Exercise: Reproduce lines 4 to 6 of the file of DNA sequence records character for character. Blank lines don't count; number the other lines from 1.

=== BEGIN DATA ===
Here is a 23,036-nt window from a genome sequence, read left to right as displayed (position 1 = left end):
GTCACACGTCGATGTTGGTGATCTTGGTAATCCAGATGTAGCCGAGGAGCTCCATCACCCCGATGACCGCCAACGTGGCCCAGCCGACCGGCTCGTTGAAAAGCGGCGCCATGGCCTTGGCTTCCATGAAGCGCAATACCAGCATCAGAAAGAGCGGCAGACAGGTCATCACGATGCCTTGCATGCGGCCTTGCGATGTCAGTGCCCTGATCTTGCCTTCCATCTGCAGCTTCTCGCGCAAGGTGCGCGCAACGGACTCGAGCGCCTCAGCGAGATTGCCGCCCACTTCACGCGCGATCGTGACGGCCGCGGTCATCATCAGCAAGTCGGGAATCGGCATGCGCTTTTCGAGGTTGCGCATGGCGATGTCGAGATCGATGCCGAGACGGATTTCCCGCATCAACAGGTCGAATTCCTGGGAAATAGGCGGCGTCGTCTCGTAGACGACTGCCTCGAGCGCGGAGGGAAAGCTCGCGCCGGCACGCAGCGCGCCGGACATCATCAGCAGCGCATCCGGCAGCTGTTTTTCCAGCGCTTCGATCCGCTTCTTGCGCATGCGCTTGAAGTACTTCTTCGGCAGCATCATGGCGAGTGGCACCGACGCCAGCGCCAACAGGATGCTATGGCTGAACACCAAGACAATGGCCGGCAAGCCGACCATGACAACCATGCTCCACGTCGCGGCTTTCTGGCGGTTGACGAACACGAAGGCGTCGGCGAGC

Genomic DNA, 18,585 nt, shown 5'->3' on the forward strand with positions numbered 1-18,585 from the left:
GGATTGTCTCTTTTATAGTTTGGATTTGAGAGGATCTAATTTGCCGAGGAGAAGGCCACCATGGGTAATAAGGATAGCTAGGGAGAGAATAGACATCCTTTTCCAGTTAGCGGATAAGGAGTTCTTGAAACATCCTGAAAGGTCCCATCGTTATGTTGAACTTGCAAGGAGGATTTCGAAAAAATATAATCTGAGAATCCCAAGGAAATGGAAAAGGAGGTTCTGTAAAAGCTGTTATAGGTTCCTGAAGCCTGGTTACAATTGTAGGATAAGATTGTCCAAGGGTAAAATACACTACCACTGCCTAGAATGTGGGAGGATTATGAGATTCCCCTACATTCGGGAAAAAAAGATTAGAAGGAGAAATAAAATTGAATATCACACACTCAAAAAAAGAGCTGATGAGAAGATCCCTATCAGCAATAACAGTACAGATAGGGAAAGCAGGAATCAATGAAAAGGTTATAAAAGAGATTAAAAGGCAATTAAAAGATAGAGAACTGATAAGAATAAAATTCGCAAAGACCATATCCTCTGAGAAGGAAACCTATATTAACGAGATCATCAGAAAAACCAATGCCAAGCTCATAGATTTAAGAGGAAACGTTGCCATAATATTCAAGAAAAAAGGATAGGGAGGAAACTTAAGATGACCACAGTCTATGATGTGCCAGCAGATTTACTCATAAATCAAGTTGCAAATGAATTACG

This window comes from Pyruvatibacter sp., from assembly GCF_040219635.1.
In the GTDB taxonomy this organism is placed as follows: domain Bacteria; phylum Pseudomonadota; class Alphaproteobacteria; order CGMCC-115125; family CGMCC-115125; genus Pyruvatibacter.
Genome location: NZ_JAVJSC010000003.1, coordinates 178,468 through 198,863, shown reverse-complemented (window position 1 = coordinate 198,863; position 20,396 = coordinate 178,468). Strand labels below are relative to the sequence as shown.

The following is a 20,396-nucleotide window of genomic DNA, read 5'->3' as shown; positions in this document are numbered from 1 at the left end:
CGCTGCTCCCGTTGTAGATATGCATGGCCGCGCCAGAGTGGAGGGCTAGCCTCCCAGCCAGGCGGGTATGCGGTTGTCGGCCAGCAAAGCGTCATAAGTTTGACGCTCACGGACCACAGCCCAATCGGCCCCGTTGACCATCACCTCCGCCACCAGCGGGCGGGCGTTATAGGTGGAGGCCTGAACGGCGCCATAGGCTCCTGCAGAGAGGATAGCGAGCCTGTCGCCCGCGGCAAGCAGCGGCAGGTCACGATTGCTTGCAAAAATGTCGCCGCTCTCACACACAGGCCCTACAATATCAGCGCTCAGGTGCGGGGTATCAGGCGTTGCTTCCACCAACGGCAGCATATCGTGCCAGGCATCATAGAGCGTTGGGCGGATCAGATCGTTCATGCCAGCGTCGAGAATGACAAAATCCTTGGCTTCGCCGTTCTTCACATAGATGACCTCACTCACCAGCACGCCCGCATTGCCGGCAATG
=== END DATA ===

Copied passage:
GGATTGTCTCTTTTATAGTTTGGATTTGAGAGGATCTAATTTGCCGAGGAGAAGGCCACCATGGGTAATAAGGATAGCTAGGGAGAGAATAGACATCCTTTTCCAGTTAGCGGATAAGGAGTTCTTGAAACATCCTGAAAGGTCCCATCGTTATGTTGAACTTGCAAGGAGGATTTCGAAAAAATATAATCTGAGAATCCCAAGGAAATGGAAAAGGAGGTTCTGTAAAAGCTGTTATAGGTTCCTGAAGCCTGGTTACAATTGTAGGATAAGATTGTCCAAGGGTAAAATACACTACCACTGCCTAGAATGTGGGAGGATTATGAGATTCCCCTACATTCGGGAAAAAAAGATTAGAAGGAGAAATAAAATTGAATATCACACACTCAAAAAAAGAGCTGATGAGAAGATCCCTATCAGCAATAACAGTACAGATAGGGAAAGCAGGAATCAATGAAAAGGTTATAAAAGAGATTAAAAGGCAATTAAAAGATAGAGAACTGATAAGAATAAAATTCGCAAAGACCATATCCTCTGAGAAGGAAACCTATATTAACGAGATCATCAGAAAAACCAATGCCAAGCTCATAGATTTAAGAGGAAACGTTGCCATAATATTCAAGAAAAAAGGATAGGGAGGAAACTTAAGATGACCACAGTCTATGATGTGCCAGCAGATTTACTCATAAATCAAGTTGCAAATGAATTACG

This window comes from Pyruvatibacter sp., from assembly GCF_040219635.1.
In the GTDB taxonomy this organism is placed as follows: domain Bacteria; phylum Pseudomonadota; class Alphaproteobacteria; order CGMCC-115125; family CGMCC-115125; genus Pyruvatibacter.